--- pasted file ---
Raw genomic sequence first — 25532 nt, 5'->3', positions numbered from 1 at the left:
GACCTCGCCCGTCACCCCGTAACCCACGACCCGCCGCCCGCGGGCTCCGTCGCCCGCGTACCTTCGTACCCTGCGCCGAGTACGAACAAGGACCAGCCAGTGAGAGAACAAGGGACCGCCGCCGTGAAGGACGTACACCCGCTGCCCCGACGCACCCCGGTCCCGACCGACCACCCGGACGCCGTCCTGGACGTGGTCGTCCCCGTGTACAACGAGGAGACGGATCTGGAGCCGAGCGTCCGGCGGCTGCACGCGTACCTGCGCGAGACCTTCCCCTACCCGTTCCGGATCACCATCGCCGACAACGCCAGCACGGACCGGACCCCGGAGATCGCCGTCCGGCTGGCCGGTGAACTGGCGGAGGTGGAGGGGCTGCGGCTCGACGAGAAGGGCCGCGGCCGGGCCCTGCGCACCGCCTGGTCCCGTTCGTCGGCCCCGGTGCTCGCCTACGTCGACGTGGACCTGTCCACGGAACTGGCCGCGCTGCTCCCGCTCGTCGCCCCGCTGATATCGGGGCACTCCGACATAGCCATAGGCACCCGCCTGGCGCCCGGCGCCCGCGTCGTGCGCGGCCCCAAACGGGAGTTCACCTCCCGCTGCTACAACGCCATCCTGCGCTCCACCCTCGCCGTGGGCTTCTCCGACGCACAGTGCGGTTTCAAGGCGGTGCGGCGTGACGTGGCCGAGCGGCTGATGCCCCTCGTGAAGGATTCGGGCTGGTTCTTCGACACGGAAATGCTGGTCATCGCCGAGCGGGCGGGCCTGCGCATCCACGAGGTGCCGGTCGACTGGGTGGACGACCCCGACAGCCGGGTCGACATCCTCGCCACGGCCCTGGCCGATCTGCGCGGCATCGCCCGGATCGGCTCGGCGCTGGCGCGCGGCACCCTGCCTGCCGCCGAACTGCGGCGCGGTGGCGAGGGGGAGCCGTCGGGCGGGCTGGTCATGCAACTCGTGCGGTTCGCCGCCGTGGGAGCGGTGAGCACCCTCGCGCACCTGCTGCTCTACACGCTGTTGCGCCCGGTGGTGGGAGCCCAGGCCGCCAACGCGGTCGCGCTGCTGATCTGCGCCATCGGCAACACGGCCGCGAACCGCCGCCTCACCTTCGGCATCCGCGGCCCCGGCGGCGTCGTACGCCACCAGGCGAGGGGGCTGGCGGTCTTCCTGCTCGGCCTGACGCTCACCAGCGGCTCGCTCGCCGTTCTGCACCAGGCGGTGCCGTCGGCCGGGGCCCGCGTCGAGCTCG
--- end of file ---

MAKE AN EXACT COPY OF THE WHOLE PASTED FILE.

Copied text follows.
Raw genomic sequence first — 25532 nt, 5'->3', positions numbered from 1 at the left:
GACCTCGCCCGTCACCCCGTAACCCACGACCCGCCGCCCGCGGGCTCCGTCGCCCGCGTACCTTCGTACCCTGCGCCGAGTACGAACAAGGACCAGCCAGTGAGAGAACAAGGGACCGCCGCCGTGAAGGACGTACACCCGCTGCCCCGACGCACCCCGGTCCCGACCGACCACCCGGACGCCGTCCTGGACGTGGTCGTCCCCGTGTACAACGAGGAGACGGATCTGGAGCCGAGCGTCCGGCGGCTGCACGCGTACCTGCGCGAGACCTTCCCCTACCCGTTCCGGATCACCATCGCCGACAACGCCAGCACGGACCGGACCCCGGAGATCGCCGTCCGGCTGGCCGGTGAACTGGCGGAGGTGGAGGGGCTGCGGCTCGACGAGAAGGGCCGCGGCCGGGCCCTGCGCACCGCCTGGTCCCGTTCGTCGGCCCCGGTGCTCGCCTACGTCGACGTGGACCTGTCCACGGAACTGGCCGCGCTGCTCCCGCTCGTCGCCCCGCTGATATCGGGGCACTCCGACATAGCCATAGGCACCCGCCTGGCGCCCGGCGCCCGCGTCGTGCGCGGCCCCAAACGGGAGTTCACCTCCCGCTGCTACAACGCCATCCTGCGCTCCACCCTCGCCGTGGGCTTCTCCGACGCACAGTGCGGTTTCAAGGCGGTGCGGCGTGACGTGGCCGAGCGGCTGATGCCCCTCGTGAAGGATTCGGGCTGGTTCTTCGACACGGAAATGCTGGTCATCGCCGAGCGGGCGGGCCTGCGCATCCACGAGGTGCCGGTCGACTGGGTGGACGACCCCGACAGCCGGGTCGACATCCTCGCCACGGCCCTGGCCGATCTGCGCGGCATCGCCCGGATCGGCTCGGCGCTGGCGCGCGGCACCCTGCCTGCCGCCGAACTGCGGCGCGGTGGCGAGGGGGAGCCGTCGGGCGGGCTGGTCATGCAACTCGTGCGGTTCGCCGCCGTGGGAGCGGTGAGCACCCTCGCGCACCTGCTGCTCTACACGCTGTTGCGCCCGGTGGTGGGAGCCCAGGCCGCCAACGCGGTCGCGCTGCTGATCTGCGCCATCGGCAACACGGCCGCGAACCGCCGCCTCACCTTCGGCATCCGCGGCCCCGGCGGCGTCGTACGCCACCAGGCGAGGGGGCTGGCGGTCTTCCTGCTCGGCCTGACGCTCACCAGCGGCTCGCTCGCCGTTCTGCACCAGGCGGTGCCGTCGGCCGGGGCCCGCGTCGAGCTCG